Bloodline or Strain. A subfamily within a breed, defined as a group of animals within a breed that traces its ancestry back to a specific original group. Bloodlines are essentially extended families within a breed. In most cases they derive from a specific family-owned herd that has been relatively closed to outcrosses from other bloodlines in the same breed for some extended length of time. The isolation, as well as the selection by specific owners, usually means that animals from the same strain or bloodline have a specific look or style that sets them apart from the rest of the breed.

In a sense they are sub-breeds and have many of the defining aspects of breeds, such as unique foundation, isolation, and selection. They retain the characteristics of the overall breed package, but have the additional stamp of uniqueness that comes from their own group.

Strain has the same meaning as bloodline, and the two terms are used interchangeably.

Variety. With a more exact definition than either "bloodline" or "strain," this term indicates the presence of a specific trait or traits possessed by only some of the animals within a breed. Variety is most commonly used for poultry breeds to identify birds that differ from one another in comb type or color. For example, Silver Laced Wyandottes and Golden Laced Wyandottes are both varieties of the Wyandotte breed. Similarly, Rose Combed Rhode Island Red and Single Combed Rhode Island Red are varieties of the Rhode Island chicken.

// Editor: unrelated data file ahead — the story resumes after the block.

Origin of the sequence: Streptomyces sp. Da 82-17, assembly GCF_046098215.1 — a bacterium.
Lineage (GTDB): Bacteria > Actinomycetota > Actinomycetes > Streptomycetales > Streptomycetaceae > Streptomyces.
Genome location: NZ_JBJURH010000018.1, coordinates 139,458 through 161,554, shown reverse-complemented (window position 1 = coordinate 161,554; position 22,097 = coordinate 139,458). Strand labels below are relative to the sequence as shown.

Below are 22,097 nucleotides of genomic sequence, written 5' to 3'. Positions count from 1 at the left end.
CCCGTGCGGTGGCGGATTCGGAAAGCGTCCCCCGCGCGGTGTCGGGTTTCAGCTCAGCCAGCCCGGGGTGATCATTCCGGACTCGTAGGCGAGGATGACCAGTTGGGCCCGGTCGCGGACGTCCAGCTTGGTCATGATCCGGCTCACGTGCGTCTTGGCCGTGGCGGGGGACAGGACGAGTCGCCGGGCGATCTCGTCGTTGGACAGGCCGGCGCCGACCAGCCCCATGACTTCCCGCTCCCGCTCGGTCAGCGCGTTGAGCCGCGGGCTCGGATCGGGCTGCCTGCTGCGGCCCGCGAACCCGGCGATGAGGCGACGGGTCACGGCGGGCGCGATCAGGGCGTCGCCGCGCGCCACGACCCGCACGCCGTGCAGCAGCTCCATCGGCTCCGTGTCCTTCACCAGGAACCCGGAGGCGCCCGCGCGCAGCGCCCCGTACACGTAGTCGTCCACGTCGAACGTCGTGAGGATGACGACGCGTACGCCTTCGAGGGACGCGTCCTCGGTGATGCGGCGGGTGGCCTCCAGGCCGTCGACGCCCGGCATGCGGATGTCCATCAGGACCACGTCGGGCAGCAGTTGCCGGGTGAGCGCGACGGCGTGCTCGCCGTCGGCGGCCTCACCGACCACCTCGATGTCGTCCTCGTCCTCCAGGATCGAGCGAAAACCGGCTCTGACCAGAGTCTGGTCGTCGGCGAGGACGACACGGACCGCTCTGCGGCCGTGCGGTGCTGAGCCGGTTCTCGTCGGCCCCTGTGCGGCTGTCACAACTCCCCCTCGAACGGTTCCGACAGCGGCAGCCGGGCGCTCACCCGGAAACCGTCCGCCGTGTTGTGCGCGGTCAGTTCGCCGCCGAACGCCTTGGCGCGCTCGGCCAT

The following three pages compare four distinct bloodlines within the Pineywoods cattle breed.

Not All Varieties Are Created Equal

Although the word "variety" has a clearer definition than any of the other subgroup terms, the underlying genetics are muddier. Varieties within poultry breeds are not equally related to one another, and in several breeds the varieties each have a different genetic foundation. Such an occurrence is more possible in poultry than it is in livestock, because the mental image of "breed" for many poultry breeders is a specific final shape, style, and use that is tied more to final appearance than it is to foundation birds. In some cases, individual breeders have used slightly different techniques to come up with a final product that is similar enough for poultry breeders to group the birds together as a single breed. In poultry, some varieties really do function as isolated breeds, rather than as closely related populations separated by one or two genes as seems implied by the word "variety."

On the other end of the spectrum, to complicate matters even more, in some poultry breeds the varieties differ from one another only in the single gene that leads to a color or comb difference. In those breeds the varieties are closely related to one another and do indeed function as variations all within a single genetic breed. Anyone interested in raising poultry breeds with multiple varieties needs to be sure to understand how all the varieties are related in their chosen breed. For poultry varieties, "one size fits all" is definitely not the reality of the situation!